By Mark Heintz
“Why is your book better than mine?”  I know I have written about this comment a few times in the past, but it continues to play in my mind over and over again.  Kristen Lesniak and Jackie Randall started using literature circles in their sophomore English courses last year.  Many visits and even more conversations later, I started a lit circle in my freshmen human geography class.  Despite my love of them and enthusiasm to use them in my class because it gave more students autonomy and agency over their learning, one of my students pointed to a shortcoming of the process by asking, “Why is your book better than mine?” 
Why Lit Circles
Lit circles resonate with my beliefs on learning.  In lit circles, students read for themselves.  They make connections to their world and then share those understanding with others in their group to make those understandings richer and deeper.  Lit circles emphasize voice and shape their world around them.  Another reason I love them is the process deemphasizes the teacher knowing all of the answers.  I am learning and reading with my them.  Lit circles create a culture of learners, readers, and collaborators as its focus are on reflection upon themselves and the world around them with the people around them.

Even though I loved using lit circles last year, there was something off about the way I implemented it.  I was still the driver and the student’s question clearly showed the issue.  It was too much of me telling my students what they had to do and how they had to do it.  Most of the problems stemmed from everyone reading the same book. 

I went back to Kristen and Jackie and learned how they read a variety of books.  To allow kids to read different books I partnered with my librarian, Dawn Ferencz, to help get into a number of choices for the students.  With attention to the class’s essential question: To what extent can we do whatever we want to the Earth and its people? To focus it even more, the current unit is Political Geography which made the essential question steered towards how laws stated or not, governments, family practices, or social structures are dictating the behaviors of the people in the book. Dawn found ten books that aligned to the theme that the students could choose from.   Each book offered a unique perspective on how people treat each other and allowed students to come together to make sense of how that relates to their understanding of the world.
The Process
On day one Dawn introduced each book and had the students select three they were interested in reading. From their choices, I created groups of four or five. For lit circles to be successful, they need a lot of class time. To ensure their success, I had four consecutive days dedicated to getting them off the ground.  Two of those days, including the first, were full reading days. To learn alongside with them, I read one of the books I hadn’t read.  With the exception of one group, everyone started reading without any coercion.  That one group started reading once they saw I was reading;   We were in it together.  The kids and I read for forty minutes and then I noticed a few kids looking at the clock.  They only became restless after forty minutes of sustained reading!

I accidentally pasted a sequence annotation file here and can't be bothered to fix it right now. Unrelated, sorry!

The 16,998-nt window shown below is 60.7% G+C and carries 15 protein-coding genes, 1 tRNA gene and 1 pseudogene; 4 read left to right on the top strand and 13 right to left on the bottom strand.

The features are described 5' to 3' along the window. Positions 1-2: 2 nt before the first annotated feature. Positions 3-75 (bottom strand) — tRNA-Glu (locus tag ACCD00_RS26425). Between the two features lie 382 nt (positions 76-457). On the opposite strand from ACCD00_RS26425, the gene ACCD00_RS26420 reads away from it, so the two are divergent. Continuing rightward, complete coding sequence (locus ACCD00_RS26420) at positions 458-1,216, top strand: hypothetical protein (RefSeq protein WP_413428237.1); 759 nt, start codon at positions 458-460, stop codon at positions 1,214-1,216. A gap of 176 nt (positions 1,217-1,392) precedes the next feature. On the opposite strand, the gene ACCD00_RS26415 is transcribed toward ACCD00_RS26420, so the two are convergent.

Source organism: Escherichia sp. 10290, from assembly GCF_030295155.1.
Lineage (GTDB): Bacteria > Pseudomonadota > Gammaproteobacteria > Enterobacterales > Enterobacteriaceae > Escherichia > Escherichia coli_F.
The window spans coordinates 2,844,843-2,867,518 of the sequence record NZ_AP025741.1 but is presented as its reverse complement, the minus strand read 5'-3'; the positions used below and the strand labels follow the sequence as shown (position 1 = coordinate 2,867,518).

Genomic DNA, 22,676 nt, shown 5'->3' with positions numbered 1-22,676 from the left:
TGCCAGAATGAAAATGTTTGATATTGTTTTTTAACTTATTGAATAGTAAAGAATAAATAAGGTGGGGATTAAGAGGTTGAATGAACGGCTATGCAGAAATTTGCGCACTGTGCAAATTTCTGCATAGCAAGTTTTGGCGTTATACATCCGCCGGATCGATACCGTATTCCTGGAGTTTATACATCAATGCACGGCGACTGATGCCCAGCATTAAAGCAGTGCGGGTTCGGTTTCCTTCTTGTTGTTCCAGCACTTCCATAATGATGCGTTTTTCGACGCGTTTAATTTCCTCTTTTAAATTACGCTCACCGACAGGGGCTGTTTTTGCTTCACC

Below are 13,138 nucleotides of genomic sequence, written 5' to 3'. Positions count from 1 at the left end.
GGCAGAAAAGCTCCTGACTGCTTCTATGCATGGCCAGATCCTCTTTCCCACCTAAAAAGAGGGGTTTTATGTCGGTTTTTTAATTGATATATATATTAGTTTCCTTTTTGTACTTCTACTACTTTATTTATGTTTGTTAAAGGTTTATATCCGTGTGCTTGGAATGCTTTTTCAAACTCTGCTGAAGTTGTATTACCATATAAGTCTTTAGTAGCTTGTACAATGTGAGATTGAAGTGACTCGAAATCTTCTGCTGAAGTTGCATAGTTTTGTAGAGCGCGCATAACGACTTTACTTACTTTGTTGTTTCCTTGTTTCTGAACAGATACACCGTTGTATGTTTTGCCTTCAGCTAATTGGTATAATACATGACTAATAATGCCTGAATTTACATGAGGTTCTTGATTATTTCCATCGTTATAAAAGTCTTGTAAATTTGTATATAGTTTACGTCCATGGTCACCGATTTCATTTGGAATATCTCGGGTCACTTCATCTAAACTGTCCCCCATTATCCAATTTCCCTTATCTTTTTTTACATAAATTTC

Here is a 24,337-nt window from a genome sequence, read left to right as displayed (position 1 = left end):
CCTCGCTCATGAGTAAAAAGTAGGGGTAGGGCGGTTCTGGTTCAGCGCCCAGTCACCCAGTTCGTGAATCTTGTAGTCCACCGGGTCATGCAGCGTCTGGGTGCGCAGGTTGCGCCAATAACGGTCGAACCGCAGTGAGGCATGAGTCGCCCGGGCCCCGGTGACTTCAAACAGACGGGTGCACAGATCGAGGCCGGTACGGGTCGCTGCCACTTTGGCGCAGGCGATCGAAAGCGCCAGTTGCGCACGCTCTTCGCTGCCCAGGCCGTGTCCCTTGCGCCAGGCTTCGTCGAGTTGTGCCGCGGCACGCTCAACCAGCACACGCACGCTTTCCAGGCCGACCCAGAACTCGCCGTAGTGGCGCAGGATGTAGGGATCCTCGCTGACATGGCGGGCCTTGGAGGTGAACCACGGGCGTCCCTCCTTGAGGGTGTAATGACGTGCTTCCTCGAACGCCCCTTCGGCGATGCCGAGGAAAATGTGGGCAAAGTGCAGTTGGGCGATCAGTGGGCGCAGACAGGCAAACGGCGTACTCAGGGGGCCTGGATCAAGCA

On day two, Dawn and I worked together and started with the students coming up with questions. We used the question formulation technique to allow each group to work together to get all of their questions.  We centered their thoughts and ideas about the rules and laws that dictated the behaviors in the book. These rules could be implicit or explicit laws from anywhere in the book.  It didn’t matter who created the rules, we just wanted the students to generate questions.   Afterward, we borrowed/stole from Kristen and Jackie some guides to help focus the students’ thoughts on their beginning understandings of their book and the questions that they generated.

From there, the students started recording and talking about their book.  Dawn and I bopped around the different circles.  We tried not to dictate the conversation. The process repeated itself over the next days.  Dawn and I ran into a bit of a problem; one of the groups finished the book after day two.  Most of the kids in that group went home and finished the book after the first discussion.  Don’t get me wrong, it was a great problem to have, but now Dawn and I are trying to figure out what they should do next.  As I write this sentence, I realize the mistake in my thinking.  Dawn and I are trying to come up with everything they are going to do, which goes against the purpose behind the lit circles.  
The partnership with Dawn was/is one of the best teaching moments in my career. We had a similar goal and a vision for how we were going to implement it. Having Dawn was crucial to the success of lit circles.  One of the days, a group was struggling.  Dawn went to the group and built on their strengths instead of telling them what they weren’t doing.  She worked through their questions and guided them to the place the group wanted to go.  She asked the members to make claims and back those understandings with evidence.  She dug a little deeper and asked the students to explain their thinking.  I’m in awe of how she worked with the students and not talked at them.  
The greater partnership that occurred was the one that developed with Dawn, the students, and myself.  We were in it together. We read, recorded, and worked through our understandings together.  We were all learners and we were learners together.  That’s what I wanted from the beginning. 
%d bloggers like this: